Nunya, it's not code. You SHOULD hang out there. The staff has turned over in the last few years, and everyone there is really cool. They care about HH. The programming has been better and better each year. That's why I'm a a member. HH might not be doing everything right, but they're onto something.
38
A friend who used to work at HH pointed out she was uncomfortable with the sense in this thread that the old days with Frances McCue were good and the recently passed days with Lyall Busg were bad. This kind of good/bad, hate/love mix seems to be part of the issue in trying to speak about any community minded thing. For some reason groupthink requires balkanized ideas in order to make sense of information. We need there to be East/West, Civilized/Barbarian, etc. I don't mind this kind of structure because I find it very clear -- but it is odd to me that so many people who are writers would accept this generalized and simplistic mode of thinking as an accurate representation. I don't believe that these individual writers actually accept it, but rather it exerts undue influence maybe in public discourse about public topics. It becomes a short hand and unfortunately as a short hand both helps to make arguments clearer and to obscure the issue.

I am not simply a HH hater. I was trying to get right to the silliness of their being just two sides to the issue with Ryan Boudinot when was categorically disagreeing with everything I said until were sounding immediately like two toddlers.

(Speaking of toddlers, I'd like to plug an upcoming dueling presentation of the future that I'll be doing with Doug Nufer. I will represent the hairy fairy hippie vision of possible Hugo House Futures. Doug Nufer will represent the hard minded, pragmatic businessperson's vision. I'm not sure where we'll do this yet, but I'll post it as soon as I know if you are all at interested. If not, don't look for it. End of plug.)

In the same way there is a weird suburban(bad)/urban(good) polarization that often happens it seems in Seattle arts conversations. it is odd to me that this is still the case since it seems to me that Matthew Stadler has done such an excellent and clear job of puncturing the myths that underlie this logic. Some of his work about this has even appeared in this paper.
http://www.thestranger.com/seattle/Content?oid=34043

I continue to have a stake in HH. It is clear to me that a lot of their people have their own way of thinking about also have their own sense of investment in the place. I think this is a good thing. It is exciting to see such a prolonged conversation. Someone asked above if I intended for my initial remarks to become personal. I don't know. Maybe I did? I had hoped even if I did that the conversation would drown me out, and it has more or less, I think.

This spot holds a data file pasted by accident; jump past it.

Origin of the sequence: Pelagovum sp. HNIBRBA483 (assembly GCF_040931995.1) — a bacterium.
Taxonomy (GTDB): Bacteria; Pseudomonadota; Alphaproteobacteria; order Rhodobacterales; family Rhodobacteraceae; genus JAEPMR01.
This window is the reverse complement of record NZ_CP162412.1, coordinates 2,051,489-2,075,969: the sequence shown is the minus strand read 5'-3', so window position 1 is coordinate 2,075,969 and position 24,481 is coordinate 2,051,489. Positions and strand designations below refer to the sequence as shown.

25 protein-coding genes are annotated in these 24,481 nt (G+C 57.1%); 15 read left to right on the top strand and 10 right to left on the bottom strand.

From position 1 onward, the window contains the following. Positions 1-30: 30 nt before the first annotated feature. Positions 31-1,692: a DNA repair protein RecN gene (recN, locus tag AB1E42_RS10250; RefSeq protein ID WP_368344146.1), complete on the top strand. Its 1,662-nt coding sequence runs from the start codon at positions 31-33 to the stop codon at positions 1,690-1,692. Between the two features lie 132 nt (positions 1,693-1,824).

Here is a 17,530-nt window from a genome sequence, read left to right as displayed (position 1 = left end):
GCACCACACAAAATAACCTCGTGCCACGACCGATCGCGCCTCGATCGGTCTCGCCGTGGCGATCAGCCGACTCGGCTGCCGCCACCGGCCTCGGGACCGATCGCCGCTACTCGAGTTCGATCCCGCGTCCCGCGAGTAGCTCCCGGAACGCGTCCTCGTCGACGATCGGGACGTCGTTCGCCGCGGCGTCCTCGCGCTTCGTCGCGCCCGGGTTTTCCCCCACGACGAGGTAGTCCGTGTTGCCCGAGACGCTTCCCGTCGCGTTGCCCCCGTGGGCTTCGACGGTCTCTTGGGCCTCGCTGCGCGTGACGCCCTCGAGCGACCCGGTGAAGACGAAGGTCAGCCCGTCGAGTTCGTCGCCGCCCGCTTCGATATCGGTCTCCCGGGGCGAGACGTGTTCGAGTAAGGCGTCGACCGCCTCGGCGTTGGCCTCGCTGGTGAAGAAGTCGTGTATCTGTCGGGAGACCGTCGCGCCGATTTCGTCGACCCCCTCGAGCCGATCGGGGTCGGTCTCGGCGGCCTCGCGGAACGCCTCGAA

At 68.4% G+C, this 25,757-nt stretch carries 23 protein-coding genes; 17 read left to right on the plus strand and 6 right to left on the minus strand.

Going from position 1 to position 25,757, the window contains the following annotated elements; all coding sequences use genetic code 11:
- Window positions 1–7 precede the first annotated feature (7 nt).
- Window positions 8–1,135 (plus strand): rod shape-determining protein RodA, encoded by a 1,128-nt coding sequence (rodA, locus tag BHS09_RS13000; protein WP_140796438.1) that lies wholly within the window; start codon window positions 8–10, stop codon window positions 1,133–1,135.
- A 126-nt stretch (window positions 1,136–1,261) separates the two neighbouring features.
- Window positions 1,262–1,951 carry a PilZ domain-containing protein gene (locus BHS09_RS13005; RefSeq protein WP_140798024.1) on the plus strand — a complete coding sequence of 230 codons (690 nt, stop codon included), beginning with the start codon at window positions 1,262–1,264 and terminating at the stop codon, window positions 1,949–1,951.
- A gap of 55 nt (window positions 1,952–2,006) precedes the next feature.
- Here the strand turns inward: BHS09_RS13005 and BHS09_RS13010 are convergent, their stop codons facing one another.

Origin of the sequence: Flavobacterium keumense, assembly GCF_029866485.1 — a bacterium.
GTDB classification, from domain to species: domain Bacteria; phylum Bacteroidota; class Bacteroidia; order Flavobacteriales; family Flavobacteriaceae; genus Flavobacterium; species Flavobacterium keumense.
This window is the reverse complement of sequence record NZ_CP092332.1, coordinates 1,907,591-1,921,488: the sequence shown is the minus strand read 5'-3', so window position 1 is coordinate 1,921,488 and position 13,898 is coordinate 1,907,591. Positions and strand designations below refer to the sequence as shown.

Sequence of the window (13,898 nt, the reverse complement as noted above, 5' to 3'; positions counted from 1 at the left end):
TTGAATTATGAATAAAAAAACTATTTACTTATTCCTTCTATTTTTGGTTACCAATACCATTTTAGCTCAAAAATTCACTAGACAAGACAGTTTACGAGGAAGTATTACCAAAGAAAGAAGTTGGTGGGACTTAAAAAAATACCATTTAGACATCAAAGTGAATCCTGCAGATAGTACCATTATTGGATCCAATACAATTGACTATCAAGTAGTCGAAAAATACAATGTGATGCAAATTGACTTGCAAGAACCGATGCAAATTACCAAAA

Although apparently saying anything critical of HH places a person into the hater category, I wanted to point that my main issue with HH is that as a community writing center issues of access should be of primary concern. (To say the obvious, this is my opinion.) I've heard many personal stories both in the time I was a writer in residence there and afterward about individual writers having difficulty with HH around accessibility of the house. In fact during a fizzled community forum in 2003 or 4, this ended up being the main theme as far as I could tell among the people who showed up.

It sounds as if there are writers who had exactly the opposite experience during the same time frame. I think that is interesting and it would be interesting to know more about writers who have found benefit from the structure of the place.

A great deal of literary writing seems to me to foster a sense of learned-helpless in writers. Many writers depend on prizes, editorial acceptance in magazines and presses, certificates, book reviewers, and booksellers to validate their endeavor. For these writers, a writing resource center would constitute a way of supplying some of these things.

Personally I am less interested in a supply of these things. This is not to say I have never been concerned with them or that like many writers I don't spend more time than I probably should churning in a cycle of doubt, self-loathing, and megalomania that seems like it would be answered by the right prize, editorial acceptance, MFA or PHD program, review, or best selling book. Judging from the mental stability of some of our countries most lauded writers, I'm not sure if the cycle has a happy ending for writers.

I have found it more exciting to work with and watch and try to copywriters who just plow on ahead despite a supply of prizes, editorial acceptance in magazines and presses, or certificates. Seattle is full of writers such as Willie Smith, Marion Kimes, Jerome Gold, Clark Humphrey, the people who used to run the Zero Hour (Deran Ludd, Jim Jones, and Alice Wheeler) and the Northwest is full of these writers, people such as Dan Raphael, Charlie Potts, Paul Nelson, Kevin Sampsell, Rich Jensen, Polly Buckingham, Jim Munroe, etc)